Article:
By Carlos Fraenkel
About 12 years ago, while studying Arabic in Cairo, I became friends with some Egyptian students. As we got to know each other better we also became concerned about each other’s way of life. They wanted to save my soul from eternally burning in hell by converting me to Islam. I wanted to save them from wasting their real life for an illusory afterlife by converting them to the secular worldview I grew up with. In one of our discussions they asked me if I was sure that there is no proof for God’s existence. The question took me by surprise. Where I had been intellectually socialized it was taken for granted that there was none. I tried to remember Kant’s critique of the ontological proof for God. “Fine,” Muhammad said, “but what about this table, does its existence depend on a cause?” “Of course,” I answered. “And its cause depends on a further cause?” Muhammad was referring to the metaphysical proof for God’s existence, first formulated by the Muslim philosopher Avicenna in the
When we transform the disagreements arising from diversity into a culture of debate, they cease to be a threat to social peace.
11th century: since an infinite regress of causes is impossible, Avicenna argues, things that depend on a cause for their existence must have something that exists through itself as their first cause. And this necessary existent is God. I had a counter-argument to that to which they in turn had a rejoinder. The discussion ended inconclusively.
I did not convert to Islam, nor did my Egyptian friends become atheists. But I learned an important lesson from our discussions: that I hadn’t properly thought through some of the most basic convictions underlying my way of life and worldview — from God’s existence to the human good. The challenge of my Egyptian friends forced me to think hard about these issues and defend views that had never been questioned in the European student milieu where I came from.
The other thing I realized was how contested my views were. I completed high school in a West German town in 1990 in the middle of Germany’s turbulent reunification (I ended my final exam in history describing the newest political developments I had heard on the radio that same morning). For a few years after the breakdown of the Soviet bloc many thought that everyone would be secular and live in a liberal democracy before long. The discussions with my Egyptian friends brought home that I better not hold my breath.
Since that time I have organized philosophy workshops at a Palestinian university in East Jerusalem, at an Islamic university in Indonesia, with members of a Hasidic community in New York, withhigh school students in Salvador da Bahia (the center of Afro-Brazilian culture), and in a First Nations community in Canada. These workshops gave me first-hand insight into how deeply divided we are on fundamental moral, religious and philosophical questions. While many find these disagreements disheartening, I will argue that they can be a good thing — if we manage to make them fruitful for a culture debate.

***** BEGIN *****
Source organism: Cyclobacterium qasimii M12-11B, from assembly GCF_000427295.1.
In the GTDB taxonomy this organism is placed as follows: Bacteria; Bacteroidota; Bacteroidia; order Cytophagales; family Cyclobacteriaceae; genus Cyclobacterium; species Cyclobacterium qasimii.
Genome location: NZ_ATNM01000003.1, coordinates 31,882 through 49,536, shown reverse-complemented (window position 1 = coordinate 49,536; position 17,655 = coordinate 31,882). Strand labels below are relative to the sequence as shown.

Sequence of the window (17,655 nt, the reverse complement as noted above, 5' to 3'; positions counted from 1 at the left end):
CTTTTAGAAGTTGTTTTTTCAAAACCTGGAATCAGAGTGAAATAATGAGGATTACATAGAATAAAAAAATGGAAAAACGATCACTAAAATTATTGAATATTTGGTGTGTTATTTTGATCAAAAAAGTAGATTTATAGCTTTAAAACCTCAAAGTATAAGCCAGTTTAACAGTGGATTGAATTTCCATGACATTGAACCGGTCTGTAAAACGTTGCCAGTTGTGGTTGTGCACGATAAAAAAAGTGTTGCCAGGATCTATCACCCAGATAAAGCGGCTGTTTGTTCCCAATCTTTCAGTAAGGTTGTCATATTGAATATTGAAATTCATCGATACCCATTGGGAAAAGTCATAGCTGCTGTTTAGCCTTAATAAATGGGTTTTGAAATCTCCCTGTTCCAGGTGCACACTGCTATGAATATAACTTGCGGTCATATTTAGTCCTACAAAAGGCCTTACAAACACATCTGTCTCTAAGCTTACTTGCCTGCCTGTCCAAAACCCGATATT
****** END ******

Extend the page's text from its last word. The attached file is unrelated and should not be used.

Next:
Can we be sure that our beliefs about the world match how the world actually is and that our subjective preferences match what is objectively in our best interest? If the truth is important to us these are pressing questions.
We might value the truth for different reasons: because we want to live a life that is good and doesn’t just appear so; because we take knowing the truth to be an important component of the good life; because we consider living by the truth a moral obligation independent of any consequences; or because, like my Egyptian friends, we want to come closer to God who is the Truth (al-Haqq in Arabic, one of God’s names in Islam). Of course we wouldn’t hold our beliefs and values if we weren’t convinced that they are true. But that’s no evidence that they are. Weren’t my Egyptian friends just as convinced of their views as I was of mine? More generally: don’t we find a bewildering diversity of beliefs and values, all held with great conviction, across different times and cultures? If considerations such as these lead you to concede that your present convictions could be false, then you are a fallibilist. And if you are a fallibilist you can see why valuing the truth and valuing a culture of debate are related: because you will want to critically examine your beliefs and values, for which a culture of debate offers an excellent setting.
Of course we don’t need to travel all the way to Cairo to subject our beliefs and values to critical scrutiny; in theory we can also do so on our own. In practice, however, we seem to need some sort of unsettling experience that confronts us with our fallibility, or, as the great Muslim thinker al-Ghazâlî (d. 1111) puts it in his intellectual autobiography “The Deliverance from Error,” that breaks the “bonds of taqlîd” — the beliefs and values stemming from the contingent circumstances of our socialization rather than from rational deliberation.
In his own case, al-Ghazâlî writes, the bonds of taqlîd broke when he realized that he would have been just as fervent a Jew or Christian as he was a Muslim, had he been brought up in a Jewish or Christian community. He explains taqlîd as the authority of “parents and teachers,” which we can restate more generally as all things other than rational argument that influence what we think and do: from media, fashion and marketing to political rhetoric and religious ideology.
The problem of taqlîd (or what social psychologists today call “conformism”) has a long history. Socrates explained the need for his gadfly mission by comparing Athenian citizens to a “sluggish” horse that “needed to be stirred up.” Note that philosophers, too, fall prey to taqlîd. Galen, the second century Alexandrian doctor and philosopher, complained that in his time Platonists, Aristotelians, Stoics and Epicureans simply “name themselves after the sect in which they were brought up” because they “form admirations” for the school founders, not because they choose the views supported by the best arguments.